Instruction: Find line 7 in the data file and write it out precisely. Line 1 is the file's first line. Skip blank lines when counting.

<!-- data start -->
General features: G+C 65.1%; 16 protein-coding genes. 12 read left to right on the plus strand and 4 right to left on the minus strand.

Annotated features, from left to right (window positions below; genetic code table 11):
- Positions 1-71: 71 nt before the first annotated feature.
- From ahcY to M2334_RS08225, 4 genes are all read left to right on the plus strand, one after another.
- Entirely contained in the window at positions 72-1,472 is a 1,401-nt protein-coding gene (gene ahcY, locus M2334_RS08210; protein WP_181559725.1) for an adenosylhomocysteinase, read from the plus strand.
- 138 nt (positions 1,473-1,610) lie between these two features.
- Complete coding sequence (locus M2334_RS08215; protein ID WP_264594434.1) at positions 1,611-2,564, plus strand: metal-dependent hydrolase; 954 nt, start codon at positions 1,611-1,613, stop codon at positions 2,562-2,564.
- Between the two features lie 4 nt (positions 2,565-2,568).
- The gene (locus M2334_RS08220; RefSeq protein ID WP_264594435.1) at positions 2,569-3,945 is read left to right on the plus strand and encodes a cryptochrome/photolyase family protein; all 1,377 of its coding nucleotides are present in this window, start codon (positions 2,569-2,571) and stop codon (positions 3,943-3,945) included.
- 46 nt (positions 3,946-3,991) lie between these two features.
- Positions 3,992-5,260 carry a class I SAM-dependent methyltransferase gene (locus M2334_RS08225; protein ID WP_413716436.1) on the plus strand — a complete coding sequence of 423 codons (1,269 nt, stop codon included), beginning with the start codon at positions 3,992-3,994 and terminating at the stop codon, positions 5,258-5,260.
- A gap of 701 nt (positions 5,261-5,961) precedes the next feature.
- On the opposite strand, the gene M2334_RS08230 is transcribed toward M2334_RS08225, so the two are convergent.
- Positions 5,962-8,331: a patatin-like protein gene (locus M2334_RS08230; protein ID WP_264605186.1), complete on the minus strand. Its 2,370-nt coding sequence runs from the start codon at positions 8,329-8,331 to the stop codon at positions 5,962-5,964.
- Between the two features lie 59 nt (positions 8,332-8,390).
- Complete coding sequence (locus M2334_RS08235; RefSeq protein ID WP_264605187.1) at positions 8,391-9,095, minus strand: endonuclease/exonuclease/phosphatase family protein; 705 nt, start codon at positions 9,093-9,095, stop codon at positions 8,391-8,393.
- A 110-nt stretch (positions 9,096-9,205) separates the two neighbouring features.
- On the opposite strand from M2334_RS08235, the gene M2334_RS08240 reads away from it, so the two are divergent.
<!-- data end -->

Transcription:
- Complete coding sequence (locus M2334_RS08215; protein ID WP_264594434.1) at positions 1,611-2,564, plus strand: metal-dependent hydrolase; 954 nt, start codon at positions 1,611-1,613, stop codon at positions 2,562-2,564.